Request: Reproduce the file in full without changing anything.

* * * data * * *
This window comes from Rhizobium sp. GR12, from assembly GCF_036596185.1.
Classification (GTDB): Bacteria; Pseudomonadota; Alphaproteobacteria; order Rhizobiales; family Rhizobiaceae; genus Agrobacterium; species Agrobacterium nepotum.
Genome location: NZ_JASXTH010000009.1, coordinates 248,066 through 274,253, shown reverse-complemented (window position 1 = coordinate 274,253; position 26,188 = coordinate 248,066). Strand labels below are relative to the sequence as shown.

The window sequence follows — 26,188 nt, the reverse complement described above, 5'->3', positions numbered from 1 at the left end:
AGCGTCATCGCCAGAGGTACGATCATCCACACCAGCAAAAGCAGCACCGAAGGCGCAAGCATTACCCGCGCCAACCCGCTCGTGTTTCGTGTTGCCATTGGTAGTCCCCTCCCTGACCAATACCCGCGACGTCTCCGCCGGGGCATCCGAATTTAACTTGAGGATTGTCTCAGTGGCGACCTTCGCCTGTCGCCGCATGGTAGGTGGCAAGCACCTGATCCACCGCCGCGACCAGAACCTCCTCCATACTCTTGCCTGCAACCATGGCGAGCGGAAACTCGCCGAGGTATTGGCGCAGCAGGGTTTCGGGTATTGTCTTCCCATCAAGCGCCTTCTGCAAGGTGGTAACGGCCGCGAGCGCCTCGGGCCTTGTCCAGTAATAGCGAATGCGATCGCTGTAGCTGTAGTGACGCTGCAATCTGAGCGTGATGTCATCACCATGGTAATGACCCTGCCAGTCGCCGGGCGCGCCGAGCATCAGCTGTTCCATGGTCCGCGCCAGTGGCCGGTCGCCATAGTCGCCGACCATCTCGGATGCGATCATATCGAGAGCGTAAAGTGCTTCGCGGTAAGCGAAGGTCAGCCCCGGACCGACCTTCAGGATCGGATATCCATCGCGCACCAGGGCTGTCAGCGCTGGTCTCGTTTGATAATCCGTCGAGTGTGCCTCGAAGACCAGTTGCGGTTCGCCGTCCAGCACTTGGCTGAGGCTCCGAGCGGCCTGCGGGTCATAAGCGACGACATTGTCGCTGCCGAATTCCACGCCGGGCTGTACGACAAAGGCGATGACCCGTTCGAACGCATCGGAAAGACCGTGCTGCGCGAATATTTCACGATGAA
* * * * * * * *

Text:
This window comes from Rhizobium sp. GR12, from assembly GCF_036596185.1.
Classification (GTDB): Bacteria; Pseudomonadota; Alphaproteobacteria; order Rhizobiales; family Rhizobiaceae; genus Agrobacterium; species Agrobacterium nepotum.
Genome location: NZ_JASXTH010000009.1, coordinates 248,066 through 274,253, shown reverse-complemented (window position 1 = coordinate 274,253; position 26,188 = coordinate 248,066). Strand labels below are relative to the sequence as shown.

The window sequence follows — 26,188 nt, the reverse complement described above, 5'->3', positions numbered from 1 at the left end:
AGCGTCATCGCCAGAGGTACGATCATCCACACCAGCAAAAGCAGCACCGAAGGCGCAAGCATTACCCGCGCCAACCCGCTCGTGTTTCGTGTTGCCATTGGTAGTCCCCTCCCTGACCAATACCCGCGACGTCTCCGCCGGGGCATCCGAATTTAACTTGAGGATTGTCTCAGTGGCGACCTTCGCCTGTCGCCGCATGGTAGGTGGCAAGCACCTGATCCACCGCCGCGACCAGAACCTCCTCCATACTCTTGCCTGCAACCATGGCGAGCGGAAACTCGCCGAGGTATTGGCGCAGCAGGGTTTCGGGTATTGTCTTCCCATCAAGCGCCTTCTGCAAGGTGGTAACGGCCGCGAGCGCCTCGGGCCTTGTCCAGTAATAGCGAATGCGATCGCTGTAGCTGTAGTGACGCTGCAATCTGAGCGTGATGTCATCACCATGGTAATGACCCTGCCAGTCGCCGGGCGCGCCGAGCATCAGCTGTTCCATGGTCCGCGCCAGTGGCCGGTCGCCATAGTCGCCGACCATCTCGGATGCGATCATATCGAGAGCGTAAAGTGCTTCGCGGTAAGCGAAGGTCAGCCCCGGACCGACCTTCAGGATCGGATATCCATCGCGCACCAGGGCTGTCAGCGCTGGTCTCGTTTGATAATCCGTCGAGTGTGCCTCGAAGACCAGTTGCGGTTCGCCGTCCAGCACTTGGCTGAGGCTCCGAGCGGCCTGCGGGTCATAAGCGACGACATTGTCGCTGCCGAATTCCACGCCGGGCTGTACGACAAAGGCGATGACCCGTTCGAACGCATCGGAAAGACCGTGCTGCGCGAATATTTCACGATGAA